Populations of York - 215k (and rising. Was 181k in 2001) v Liverpool - 500k (and stable) actually.....but I fully agree that the "development issues" in each are not the same. The Liverpool issue related to the redevelopment of a large and "dead" core area whereas future "redevelopment" in York seems more likely to relate to areas beyond any which might be "core". But even smaller York has its defunct industrial areas which need new uses - historically, though not now, it was "big" on Railways and Chocolate!! There will also be smaller issues even in the historic town centre which actually contains a mixture of buildings up to the 20thC and always faces choices regarding what to do with these when they outlive their original purpose...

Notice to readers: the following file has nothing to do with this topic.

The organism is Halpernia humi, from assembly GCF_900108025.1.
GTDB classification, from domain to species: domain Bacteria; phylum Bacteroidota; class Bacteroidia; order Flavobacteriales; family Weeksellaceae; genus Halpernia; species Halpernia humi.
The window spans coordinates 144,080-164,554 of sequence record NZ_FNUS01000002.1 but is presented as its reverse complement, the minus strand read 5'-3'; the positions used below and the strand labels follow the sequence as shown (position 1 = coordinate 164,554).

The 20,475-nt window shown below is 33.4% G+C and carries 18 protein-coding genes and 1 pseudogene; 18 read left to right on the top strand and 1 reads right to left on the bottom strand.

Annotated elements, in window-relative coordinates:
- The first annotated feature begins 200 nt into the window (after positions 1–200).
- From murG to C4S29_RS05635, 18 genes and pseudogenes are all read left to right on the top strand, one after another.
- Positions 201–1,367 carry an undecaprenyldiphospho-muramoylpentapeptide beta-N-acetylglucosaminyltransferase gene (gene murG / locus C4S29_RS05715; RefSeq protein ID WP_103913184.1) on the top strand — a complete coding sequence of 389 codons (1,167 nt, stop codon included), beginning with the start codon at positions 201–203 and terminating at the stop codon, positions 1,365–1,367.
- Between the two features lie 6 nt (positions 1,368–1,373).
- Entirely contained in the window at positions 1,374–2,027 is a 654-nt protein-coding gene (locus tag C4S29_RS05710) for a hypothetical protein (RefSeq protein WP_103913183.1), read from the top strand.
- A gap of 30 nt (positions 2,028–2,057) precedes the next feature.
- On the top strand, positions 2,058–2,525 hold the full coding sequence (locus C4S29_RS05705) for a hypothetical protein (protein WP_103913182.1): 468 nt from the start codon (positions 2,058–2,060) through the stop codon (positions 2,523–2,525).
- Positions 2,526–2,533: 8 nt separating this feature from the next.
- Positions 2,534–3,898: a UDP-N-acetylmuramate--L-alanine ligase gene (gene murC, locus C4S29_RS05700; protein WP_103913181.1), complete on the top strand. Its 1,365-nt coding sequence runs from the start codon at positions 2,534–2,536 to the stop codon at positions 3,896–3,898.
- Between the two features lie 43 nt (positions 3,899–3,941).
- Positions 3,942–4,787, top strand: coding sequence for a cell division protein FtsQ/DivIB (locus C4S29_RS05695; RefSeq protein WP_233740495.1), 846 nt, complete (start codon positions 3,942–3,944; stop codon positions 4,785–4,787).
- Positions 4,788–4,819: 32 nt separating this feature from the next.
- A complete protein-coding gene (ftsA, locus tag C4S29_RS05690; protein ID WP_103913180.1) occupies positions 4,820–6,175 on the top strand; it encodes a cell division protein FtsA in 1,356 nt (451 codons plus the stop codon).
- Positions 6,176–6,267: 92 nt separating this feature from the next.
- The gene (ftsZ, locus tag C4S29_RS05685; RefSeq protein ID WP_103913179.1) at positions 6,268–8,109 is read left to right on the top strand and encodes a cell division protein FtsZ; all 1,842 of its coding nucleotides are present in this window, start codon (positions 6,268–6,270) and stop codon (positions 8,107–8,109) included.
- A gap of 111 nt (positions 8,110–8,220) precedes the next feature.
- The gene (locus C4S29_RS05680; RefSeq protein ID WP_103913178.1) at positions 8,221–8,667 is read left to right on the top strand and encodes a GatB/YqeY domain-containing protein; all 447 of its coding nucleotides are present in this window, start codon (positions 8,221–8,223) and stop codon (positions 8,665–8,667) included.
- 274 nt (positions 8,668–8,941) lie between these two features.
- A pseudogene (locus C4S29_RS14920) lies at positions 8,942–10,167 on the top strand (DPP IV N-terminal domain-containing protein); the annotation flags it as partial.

The common issue in the eyes of many (I wouldn't hazard a guess as to %ages!) UK people across both sites relates more to that of whether the benefits gained are worth costs such as giving a body outside the control of the normal democratic institutions additional "power" to "intervene" (even if indirectly) regarding what is "good" development - especially given UNESCO's record on such matters (or at least that "record" as is perceived, rightly or wrongly, by many people). Any proposed development raises conflicting views. What does UNESCO "add" to the debate and resolution mechanisms in a country which already has pretty strong development controls which operate within a reasonable "envelope" of what should be regarded as "acceptable" in a domain where subjectivity and "taste" can lead to differing views. OK – many people will say that no country's institutions in such matters are perfect and it is good to have an external influence. Perhaps also "UNESCO" is often cited as a potential ally in situations where it (probably???) wouldn't actually interfere (I think of the Bath Rugby stadium issue!) and thus gets tarred unjustifiably with an anti-development brush! But UNESCO has allowed itself to be co-opted thus by its history of involvement in somewhat "petty" matters.